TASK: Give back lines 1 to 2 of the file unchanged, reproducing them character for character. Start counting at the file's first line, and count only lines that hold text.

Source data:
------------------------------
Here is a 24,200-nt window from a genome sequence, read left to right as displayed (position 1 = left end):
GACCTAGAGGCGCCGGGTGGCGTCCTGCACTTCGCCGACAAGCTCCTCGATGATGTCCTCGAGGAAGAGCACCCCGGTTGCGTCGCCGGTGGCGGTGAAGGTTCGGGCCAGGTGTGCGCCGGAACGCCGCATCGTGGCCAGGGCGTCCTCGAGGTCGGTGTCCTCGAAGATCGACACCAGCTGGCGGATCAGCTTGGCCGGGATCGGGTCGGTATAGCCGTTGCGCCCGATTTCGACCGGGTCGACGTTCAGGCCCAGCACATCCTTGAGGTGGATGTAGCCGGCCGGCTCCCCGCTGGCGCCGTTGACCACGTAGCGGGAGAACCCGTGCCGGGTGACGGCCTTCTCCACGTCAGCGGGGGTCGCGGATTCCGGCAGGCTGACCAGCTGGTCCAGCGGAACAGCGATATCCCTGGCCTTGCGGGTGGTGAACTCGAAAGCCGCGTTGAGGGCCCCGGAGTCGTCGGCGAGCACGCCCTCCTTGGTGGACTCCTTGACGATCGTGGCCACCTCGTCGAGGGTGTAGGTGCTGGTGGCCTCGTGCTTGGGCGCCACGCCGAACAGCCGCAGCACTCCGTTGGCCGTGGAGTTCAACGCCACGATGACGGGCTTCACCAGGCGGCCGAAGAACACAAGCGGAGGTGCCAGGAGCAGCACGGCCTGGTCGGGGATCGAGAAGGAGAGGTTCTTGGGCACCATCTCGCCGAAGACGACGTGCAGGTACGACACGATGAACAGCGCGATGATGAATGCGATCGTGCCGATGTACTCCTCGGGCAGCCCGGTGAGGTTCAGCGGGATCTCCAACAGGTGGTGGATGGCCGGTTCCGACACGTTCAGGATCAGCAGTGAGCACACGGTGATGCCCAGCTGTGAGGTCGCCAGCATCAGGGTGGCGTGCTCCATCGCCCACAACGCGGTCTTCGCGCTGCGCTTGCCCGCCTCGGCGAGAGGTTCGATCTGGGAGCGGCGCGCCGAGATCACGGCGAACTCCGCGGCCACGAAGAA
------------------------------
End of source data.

Here is a 24,200-nt window from a genome sequence, read left to right as displayed (position 1 = left end):
GACCTAGAGGCGCCGGGTGGCGTCCTGCACTTCGCCGACAAGCTCCTCGATGATGTCCTCGAGGAAGAGCACCCCGGTTGCGTCGCCGGTGGCGGTGAAGGTTCGGGCCAGGTGTGCGCCGGAACGCCGCATCGTGGCCAGGGCGTCCTCGAGGTCGGTGTCCTCGAAGATCGACACCAGCTGGCGGATCAGCTTGGCCGGGATCGGGTCGGTATAGCCGTTGCGCCCGATTTCGACCGGGTCGACGTTCAGGCCCAGCACATCCTTGAGGTGGATGTAGCCGGCCGGCTCCCCGCTGGCGCCGTTGACCACGTAGCGGGAGAACCCGTGCCGGGTGACGGCCTTCTCCACGTCAGCGGGGGTCGCGGATTCCGGCAGGCTGACCAGCTGGTCCAGCGGAACAGCGATATCCCTGGCCTTGCGGGTGGTGAACTCGAAAGCCGCGTTGAGGGCCCCGGAGTCGTCGGCGAGCACGCCCTCCTTGGTGGACTCCTTGACGATCGTGGCCACCTCGTCGAGGGTGTAGGTGCTGGTGGCCTCGTGCTTGGGCGCCACGCCGAACAGCCGCAGCACTCCGTTGGCCGTGGAGTTCAACGCCACGATGACGGGCTTCACCAGGCGGCCGAAGAACACAAGCGGAGGTGCCAGGAGCAGCACGGCCTGGTCGGGGATCGAGAAGGAGAGGTTCTTGGGCACCATCTCGCCGAAGACGACGTGCAGGTACGACACGATGAACAGCGCGATGATGAATGCGATCGTGCCGATGTACTCCTCGGGCAGCCCGGTGAGGTTCAGCGGGATCTCCAACAGGTGGTGGATGGCCGGTTCCGACACGTTCAGGATCAGCAGTGAGCACACGGTGATGCCCAGCTGTGAGGTCGCCAGCATCAGGGTGGCGTGCTCCATCGCCCACAACGCGGTCTTCGCGCTGCGCTTGCCCGCCTCGGCGAGAGGTTCGATCTGGGAGCGGCGCGCCGAGATCACGGCGAACTCCGCGGCCACGAAGAA